The Mills Commission concluded that baseball had been invented by Doubleday in Cooperstown, New York in 1839; that Doubleday had invented the word "baseball", designed the diamond, indicated fielder positions, written down the rules and the field regulations. However, no written records from 1839 or the 1840s have ever been found to corroborate these claims; nor could Doubleday be interviewed for he had died in 1893. The principal source for the story was a letter from elderly Abner Graves, a five-year-old resident of Cooperstown in 1839. But Graves never mentioned a diamond, positions or the writing of rules. Graves' reliability as a witness has also been questioned because he was later convicted of murdering his wife and spent his final days in an asylum for the criminally insane. Further, Doubleday was not in Cooperstown in 1839. He was already enrolled at West Point and there is no record of any leave time. Mills, a lifelong friend of Doubleday, had never heard him mention inventing baseball.
As noted previously, versions of baseball rules have since been found in publications that significantly predate the alleged invention in 1839.
Jeff Idelson of the Baseball Hall of Fame in Cooperstown, New York has stated, "Baseball wasn't really born anywhere," meaning that the evolution of the game was long and continuous and has no clear, identifiable single origin.
The first published rules of baseball were written in 1845 for a New York (Manhattan) base ball club called the Knickerbockers. The author, Alexander Cartwright, is one person commonly known as "the father of baseball". Evolution from so-called "Knickerbocker Rules" to the current rules is fairly well documented.
On June 3, 1953, Congress officially credited Cartwright with inventing the modern game of baseball, and he is a member of the Baseball Hall of Fame. However, the role of Cartwright himself has been disputed. His authorship is sometimes called a significant exaggeration, a modern attempt to identify a single "inventor" of the game, thereby akin to the Doubleday myth. He was at least secretary for a group effort. One point undisputed by historians is the direct evolution from amateur urban clubs of the 1840s and 1850s, not the pastures of the small Cooperstowns of America, to the modern professional major leagues that began in the 1870s.
Evolution of the game that became modern baseball is unknown before 1845. The Knickerbocker Rules describe a game that they had been playing for some time. But how long is uncertain and so is how that game had developed.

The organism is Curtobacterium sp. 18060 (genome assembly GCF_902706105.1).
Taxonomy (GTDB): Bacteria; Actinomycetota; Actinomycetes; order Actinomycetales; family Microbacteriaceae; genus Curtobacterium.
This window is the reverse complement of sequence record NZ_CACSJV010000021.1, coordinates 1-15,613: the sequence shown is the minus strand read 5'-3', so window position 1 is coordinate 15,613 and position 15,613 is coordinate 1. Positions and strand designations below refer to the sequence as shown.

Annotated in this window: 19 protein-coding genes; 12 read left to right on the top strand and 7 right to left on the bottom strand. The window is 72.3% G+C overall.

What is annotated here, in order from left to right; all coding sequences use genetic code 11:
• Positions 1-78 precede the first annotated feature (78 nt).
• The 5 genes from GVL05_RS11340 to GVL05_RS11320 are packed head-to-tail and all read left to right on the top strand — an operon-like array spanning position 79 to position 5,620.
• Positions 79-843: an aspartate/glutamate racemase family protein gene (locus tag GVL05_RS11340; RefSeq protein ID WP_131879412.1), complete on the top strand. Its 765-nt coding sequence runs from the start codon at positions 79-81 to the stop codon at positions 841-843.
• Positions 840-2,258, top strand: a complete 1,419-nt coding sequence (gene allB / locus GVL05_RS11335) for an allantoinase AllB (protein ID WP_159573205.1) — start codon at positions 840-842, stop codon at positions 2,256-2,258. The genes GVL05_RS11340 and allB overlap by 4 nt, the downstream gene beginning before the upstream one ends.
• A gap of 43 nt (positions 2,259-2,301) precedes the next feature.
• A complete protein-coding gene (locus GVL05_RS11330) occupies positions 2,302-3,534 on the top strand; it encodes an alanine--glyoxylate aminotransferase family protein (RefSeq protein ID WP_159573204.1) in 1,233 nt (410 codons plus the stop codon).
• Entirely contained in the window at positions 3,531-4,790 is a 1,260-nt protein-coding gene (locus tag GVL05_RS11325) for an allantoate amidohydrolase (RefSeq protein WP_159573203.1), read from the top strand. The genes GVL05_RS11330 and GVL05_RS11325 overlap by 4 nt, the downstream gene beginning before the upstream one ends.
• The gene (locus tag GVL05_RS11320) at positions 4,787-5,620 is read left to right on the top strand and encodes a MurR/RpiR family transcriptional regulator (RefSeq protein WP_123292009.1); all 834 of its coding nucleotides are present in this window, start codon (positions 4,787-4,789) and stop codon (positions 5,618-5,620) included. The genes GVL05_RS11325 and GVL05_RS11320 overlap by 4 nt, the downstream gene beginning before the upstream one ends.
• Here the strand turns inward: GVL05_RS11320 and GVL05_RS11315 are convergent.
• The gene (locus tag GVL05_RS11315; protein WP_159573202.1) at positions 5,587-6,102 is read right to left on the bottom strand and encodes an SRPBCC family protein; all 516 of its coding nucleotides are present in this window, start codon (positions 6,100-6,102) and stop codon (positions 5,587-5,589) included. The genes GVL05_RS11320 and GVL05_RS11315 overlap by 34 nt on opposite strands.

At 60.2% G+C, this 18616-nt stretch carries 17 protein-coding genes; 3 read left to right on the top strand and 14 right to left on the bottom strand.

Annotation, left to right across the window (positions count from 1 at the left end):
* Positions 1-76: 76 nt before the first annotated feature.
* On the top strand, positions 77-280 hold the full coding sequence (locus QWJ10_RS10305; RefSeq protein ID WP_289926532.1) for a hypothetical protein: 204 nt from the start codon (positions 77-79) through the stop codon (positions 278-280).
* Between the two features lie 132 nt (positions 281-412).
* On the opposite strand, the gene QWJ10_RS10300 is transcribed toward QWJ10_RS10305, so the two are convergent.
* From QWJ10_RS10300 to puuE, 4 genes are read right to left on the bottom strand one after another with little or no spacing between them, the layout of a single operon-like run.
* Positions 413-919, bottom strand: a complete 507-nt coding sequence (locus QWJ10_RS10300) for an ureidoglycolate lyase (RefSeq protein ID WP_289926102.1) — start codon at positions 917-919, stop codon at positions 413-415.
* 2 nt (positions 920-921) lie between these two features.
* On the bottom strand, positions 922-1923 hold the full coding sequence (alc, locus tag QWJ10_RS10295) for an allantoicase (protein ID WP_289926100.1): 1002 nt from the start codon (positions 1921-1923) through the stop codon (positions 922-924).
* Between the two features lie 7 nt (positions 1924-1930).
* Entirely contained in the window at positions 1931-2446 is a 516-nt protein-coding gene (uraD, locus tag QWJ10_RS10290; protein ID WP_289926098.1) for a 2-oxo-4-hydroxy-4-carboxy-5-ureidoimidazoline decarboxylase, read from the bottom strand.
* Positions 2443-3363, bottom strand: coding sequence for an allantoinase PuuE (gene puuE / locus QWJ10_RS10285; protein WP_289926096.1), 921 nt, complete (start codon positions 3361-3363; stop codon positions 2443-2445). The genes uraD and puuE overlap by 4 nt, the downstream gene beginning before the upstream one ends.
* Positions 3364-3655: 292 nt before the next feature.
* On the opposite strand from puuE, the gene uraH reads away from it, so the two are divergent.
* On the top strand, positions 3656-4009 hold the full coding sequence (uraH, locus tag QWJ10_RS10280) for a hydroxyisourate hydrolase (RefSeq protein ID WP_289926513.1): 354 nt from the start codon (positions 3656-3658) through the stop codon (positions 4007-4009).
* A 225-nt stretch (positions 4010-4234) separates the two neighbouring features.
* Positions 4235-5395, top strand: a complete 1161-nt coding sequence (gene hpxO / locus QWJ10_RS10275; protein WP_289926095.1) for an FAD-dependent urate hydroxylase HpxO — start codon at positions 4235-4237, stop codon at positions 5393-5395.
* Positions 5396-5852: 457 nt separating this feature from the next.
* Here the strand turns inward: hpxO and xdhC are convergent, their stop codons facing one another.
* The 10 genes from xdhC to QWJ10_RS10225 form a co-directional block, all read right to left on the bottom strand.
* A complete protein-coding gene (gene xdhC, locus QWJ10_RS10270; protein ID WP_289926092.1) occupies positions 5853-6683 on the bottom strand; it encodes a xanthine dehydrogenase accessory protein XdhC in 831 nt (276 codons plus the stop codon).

There were once two camps. One, mostly English, asserted that baseball evolved from a game of English origin (probably rounders); the other, almost entirely American, said that baseball was an American invention (perhaps derived from the game of one ol' cat). Apparently they saw their positions as mutually exclusive. Some of their points seem more national loyalty than evidence: Americans tended to reject any suggestion that baseball evolved from an English game, while some English observers concluded that baseball was little more than their rounders without the round.
Cricket and Rounders
Certainly baseball is related to cricket and rounders, but exactly how, or how closely, has not been established. Modern cricket is much older than modern baseball.
People have been playing games with balls or bats or bases for millennia, probably, and playing games with two of those elements for centuries before the Knickerbockers, certainly. Games played with bat-and-ball together may all be distant cousins; the same goes for base-and-ball games. Bat, base, and ball games for two teams that alternate in and out, such as baseball, cricket, and rounders, are likely to be close cousins. They all involve throwing a ball to a batsman who attempts to "bat" it away and run safely to a base, while the opponent tries to put the batter-runner out when liable ("liable to be put out" is the baseball term for unsafe).
In 1845, the Knickerbocker Club of New York City began using Elysian Fields in Hoboken to play baseball due to the lack of suitable grounds on Manhattan. In 1846, the Knickerbockers played the New York Nine on these grounds in the first organized game between two clubs. A plaque, and baseball diamond street pavings at 11th and Washington Streets commemorate the event. By the 1850s, several Manhattan-based members of the National Association of Base Ball Players were using the grounds as their home field.